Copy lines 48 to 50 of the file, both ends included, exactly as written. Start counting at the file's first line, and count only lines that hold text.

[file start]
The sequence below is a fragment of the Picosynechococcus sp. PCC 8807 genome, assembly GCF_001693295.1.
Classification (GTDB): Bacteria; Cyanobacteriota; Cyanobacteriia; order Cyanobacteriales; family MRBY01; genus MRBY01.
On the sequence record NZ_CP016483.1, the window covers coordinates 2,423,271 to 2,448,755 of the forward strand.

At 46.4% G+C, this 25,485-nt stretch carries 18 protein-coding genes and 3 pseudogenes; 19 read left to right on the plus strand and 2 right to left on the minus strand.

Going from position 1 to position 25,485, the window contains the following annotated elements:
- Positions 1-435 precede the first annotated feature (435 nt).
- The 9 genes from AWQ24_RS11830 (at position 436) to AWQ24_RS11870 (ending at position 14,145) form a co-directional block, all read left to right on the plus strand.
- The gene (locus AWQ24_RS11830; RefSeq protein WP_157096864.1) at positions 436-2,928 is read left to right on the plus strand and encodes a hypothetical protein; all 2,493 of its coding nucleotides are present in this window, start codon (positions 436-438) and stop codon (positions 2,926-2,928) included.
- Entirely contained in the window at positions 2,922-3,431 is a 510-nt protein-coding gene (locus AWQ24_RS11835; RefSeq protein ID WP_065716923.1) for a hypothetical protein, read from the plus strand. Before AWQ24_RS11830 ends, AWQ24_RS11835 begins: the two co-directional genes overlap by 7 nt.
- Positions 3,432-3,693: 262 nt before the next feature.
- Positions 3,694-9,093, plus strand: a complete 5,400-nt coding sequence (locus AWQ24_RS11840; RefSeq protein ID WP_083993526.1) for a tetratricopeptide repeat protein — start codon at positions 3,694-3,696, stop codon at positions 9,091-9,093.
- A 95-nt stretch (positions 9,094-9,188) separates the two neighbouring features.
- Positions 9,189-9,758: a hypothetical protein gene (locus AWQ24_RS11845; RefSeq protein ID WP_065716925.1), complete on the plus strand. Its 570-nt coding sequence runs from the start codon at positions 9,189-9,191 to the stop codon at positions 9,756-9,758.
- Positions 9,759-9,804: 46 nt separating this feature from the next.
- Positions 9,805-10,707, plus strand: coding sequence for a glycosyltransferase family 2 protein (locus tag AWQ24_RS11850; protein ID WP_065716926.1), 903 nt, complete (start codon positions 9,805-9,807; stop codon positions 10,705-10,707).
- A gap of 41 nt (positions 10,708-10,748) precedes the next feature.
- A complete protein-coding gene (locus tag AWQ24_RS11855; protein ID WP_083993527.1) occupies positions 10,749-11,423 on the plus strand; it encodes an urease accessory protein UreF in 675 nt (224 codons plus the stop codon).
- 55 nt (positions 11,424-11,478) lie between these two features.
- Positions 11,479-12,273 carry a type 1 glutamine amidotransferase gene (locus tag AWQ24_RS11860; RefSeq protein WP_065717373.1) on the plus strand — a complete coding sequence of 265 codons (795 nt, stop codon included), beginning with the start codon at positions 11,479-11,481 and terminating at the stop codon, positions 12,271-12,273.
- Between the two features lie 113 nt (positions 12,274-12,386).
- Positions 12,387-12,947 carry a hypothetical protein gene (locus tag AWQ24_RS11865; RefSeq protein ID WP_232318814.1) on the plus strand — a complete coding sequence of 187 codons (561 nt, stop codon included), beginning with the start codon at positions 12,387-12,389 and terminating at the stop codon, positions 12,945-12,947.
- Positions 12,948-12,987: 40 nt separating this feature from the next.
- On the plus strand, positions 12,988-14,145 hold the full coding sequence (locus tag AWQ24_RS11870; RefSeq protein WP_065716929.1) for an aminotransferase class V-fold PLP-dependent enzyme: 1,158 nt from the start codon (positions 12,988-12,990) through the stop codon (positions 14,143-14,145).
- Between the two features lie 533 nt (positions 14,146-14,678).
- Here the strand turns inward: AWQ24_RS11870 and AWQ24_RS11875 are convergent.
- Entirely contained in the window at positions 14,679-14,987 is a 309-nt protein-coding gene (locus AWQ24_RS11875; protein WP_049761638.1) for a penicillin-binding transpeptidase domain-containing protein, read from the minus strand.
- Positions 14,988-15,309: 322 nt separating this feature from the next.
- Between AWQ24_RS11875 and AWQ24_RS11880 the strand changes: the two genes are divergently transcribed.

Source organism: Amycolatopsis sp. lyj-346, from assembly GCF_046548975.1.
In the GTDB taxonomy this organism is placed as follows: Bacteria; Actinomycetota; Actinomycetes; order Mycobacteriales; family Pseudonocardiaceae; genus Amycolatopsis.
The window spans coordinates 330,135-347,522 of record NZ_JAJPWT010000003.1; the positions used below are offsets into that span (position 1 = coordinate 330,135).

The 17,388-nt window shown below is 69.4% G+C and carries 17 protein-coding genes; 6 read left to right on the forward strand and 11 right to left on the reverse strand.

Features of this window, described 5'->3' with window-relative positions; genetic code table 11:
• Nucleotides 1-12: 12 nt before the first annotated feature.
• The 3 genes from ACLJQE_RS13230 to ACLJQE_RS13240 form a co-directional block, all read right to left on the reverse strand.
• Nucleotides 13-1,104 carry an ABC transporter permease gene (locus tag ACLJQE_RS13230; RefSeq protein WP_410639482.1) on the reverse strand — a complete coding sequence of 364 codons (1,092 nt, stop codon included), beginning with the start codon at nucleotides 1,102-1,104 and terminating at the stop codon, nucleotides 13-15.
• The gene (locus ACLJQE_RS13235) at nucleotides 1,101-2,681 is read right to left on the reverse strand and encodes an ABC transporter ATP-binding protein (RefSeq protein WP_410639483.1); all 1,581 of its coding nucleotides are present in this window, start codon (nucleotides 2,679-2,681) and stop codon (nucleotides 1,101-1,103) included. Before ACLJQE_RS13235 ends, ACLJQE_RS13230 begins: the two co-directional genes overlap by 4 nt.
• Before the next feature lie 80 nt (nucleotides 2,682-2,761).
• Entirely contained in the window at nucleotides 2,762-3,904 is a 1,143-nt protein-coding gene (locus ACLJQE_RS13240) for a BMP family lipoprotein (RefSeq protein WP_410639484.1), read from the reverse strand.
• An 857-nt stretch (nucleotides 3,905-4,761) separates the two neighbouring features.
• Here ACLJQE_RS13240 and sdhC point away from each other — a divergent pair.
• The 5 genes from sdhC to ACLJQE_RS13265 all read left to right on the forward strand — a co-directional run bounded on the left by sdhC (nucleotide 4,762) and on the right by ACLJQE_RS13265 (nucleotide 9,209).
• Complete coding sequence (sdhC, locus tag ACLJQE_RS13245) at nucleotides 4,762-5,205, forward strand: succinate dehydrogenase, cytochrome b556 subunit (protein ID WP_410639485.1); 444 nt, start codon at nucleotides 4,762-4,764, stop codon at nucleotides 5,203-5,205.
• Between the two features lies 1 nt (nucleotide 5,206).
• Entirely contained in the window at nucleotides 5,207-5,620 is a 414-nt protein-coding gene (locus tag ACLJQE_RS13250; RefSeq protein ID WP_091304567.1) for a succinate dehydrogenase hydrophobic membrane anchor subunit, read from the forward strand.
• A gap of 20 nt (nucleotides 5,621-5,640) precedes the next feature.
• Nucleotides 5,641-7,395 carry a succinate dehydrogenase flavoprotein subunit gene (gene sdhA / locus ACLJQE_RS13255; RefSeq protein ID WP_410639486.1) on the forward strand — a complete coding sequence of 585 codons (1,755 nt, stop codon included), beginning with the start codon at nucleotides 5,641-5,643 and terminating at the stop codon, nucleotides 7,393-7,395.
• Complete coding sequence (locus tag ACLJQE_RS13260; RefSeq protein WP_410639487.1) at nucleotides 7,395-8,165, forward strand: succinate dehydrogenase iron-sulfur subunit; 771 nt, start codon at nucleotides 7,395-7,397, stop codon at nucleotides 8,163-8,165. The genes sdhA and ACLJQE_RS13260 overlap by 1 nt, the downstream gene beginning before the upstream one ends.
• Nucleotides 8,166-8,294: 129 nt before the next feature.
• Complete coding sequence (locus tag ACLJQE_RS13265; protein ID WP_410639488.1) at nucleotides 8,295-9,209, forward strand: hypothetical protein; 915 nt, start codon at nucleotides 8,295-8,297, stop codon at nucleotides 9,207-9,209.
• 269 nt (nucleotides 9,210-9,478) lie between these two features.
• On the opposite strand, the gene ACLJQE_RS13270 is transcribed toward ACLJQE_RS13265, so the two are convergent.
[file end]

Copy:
• Complete coding sequence (locus tag ACLJQE_RS13260; RefSeq protein WP_410639487.1) at nucleotides 7,395-8,165, forward strand: succinate dehydrogenase iron-sulfur subunit; 771 nt, start codon at nucleotides 7,395-7,397, stop codon at nucleotides 8,163-8,165. The genes sdhA and ACLJQE_RS13260 overlap by 1 nt, the downstream gene beginning before the upstream one ends.
• Nucleotides 8,166-8,294: 129 nt before the next feature.
• Complete coding sequence (locus tag ACLJQE_RS13265; protein ID WP_410639488.1) at nucleotides 8,295-9,209, forward strand: hypothetical protein; 915 nt, start codon at nucleotides 8,295-8,297, stop codon at nucleotides 9,207-9,209.